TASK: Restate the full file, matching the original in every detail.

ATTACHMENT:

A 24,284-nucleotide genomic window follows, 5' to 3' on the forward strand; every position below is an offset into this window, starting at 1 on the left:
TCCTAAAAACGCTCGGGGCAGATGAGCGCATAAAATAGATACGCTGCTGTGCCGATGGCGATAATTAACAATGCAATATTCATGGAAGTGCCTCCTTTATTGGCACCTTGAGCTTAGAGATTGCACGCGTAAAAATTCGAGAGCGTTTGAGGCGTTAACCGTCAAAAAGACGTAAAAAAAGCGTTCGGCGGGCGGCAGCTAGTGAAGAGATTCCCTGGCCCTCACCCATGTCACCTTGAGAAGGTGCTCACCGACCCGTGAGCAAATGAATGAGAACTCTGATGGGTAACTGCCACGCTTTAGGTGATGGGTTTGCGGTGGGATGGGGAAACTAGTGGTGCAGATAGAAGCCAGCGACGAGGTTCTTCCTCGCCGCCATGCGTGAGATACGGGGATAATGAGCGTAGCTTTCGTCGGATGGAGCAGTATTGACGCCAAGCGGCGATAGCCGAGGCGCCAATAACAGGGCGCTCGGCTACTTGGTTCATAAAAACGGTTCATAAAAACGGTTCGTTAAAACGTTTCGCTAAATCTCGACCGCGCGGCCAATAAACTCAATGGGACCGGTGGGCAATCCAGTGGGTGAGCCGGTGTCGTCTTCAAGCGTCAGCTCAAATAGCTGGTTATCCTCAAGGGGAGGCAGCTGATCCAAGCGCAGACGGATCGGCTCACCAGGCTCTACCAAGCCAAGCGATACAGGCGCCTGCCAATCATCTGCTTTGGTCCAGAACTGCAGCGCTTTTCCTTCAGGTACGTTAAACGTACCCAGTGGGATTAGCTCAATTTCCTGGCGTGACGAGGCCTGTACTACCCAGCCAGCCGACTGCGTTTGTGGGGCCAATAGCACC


A 24,284-nucleotide genomic window follows, 5' to 3' on the forward strand; every position below is an offset into this window, starting at 1 on the left:
TCCTAAAAACGCTCGGGGCAGATGAGCGCATAAAATAGATACGCTGCTGTGCCGATGGCGATAATTAACAATGCAATATTCATGGAAGTGCCTCCTTTATTGGCACCTTGAGCTTAGAGATTGCACGCGTAAAAATTCGAGAGCGTTTGAGGCGTTAACCGTCAAAAAGACGTAAAAAAAGCGTTCGGCGGGCGGCAGCTAGTGAAGAGATTCCCTGGCCCTCACCCATGTCACCTTGAGAAGGTGCTCACCGACCCGTGAGCAAATGAATGAGAACTCTGATGGGTAACTGCCACGCTTTAGGTGATGGGTTTGCGGTGGGATGGGGAAACTAGTGGTGCAGATAGAAGCCAGCGACGAGGTTCTTCCTCGCCGCCATGCGTGAGATACGGGGATAATGAGCGTAGCTTTCGTCGGATGGAGCAGTATTGACGCCAAGCGGCGATAGCCGAGGCGCCAATAACAGGGCGCTCGGCTACTTGGTTCATAAAAACGGTTCATAAAAACGGTTCGTTAAAACGTTTCGCTAAATCTCGACCGCGCGGCCAATAAACTCAATGGGACCGGTGGGCAATCCAGTGGGTGAGCCGGTGTCGTCTTCAAGCGTCAGCTCAAATAGCTGGTTATCCTCAAGGGGAGGCAGCTGATCCAAGCGCAGACGGATCGGCTCACCAGGCTCTACCAAGCCAAGCGATACAGGCGCCTGCCAATCATCTGCTTTGGTCCAGAACTGCAGCGCTTTTCCTTCAGGTACGTTAAACGTACCCAGTGGGATTAGCTCAATTTCCTGGCGTGACGAGGCCTGTACTACCCAGCCAGCCGACTGCGTTTGTGGGGCCAATAGCACC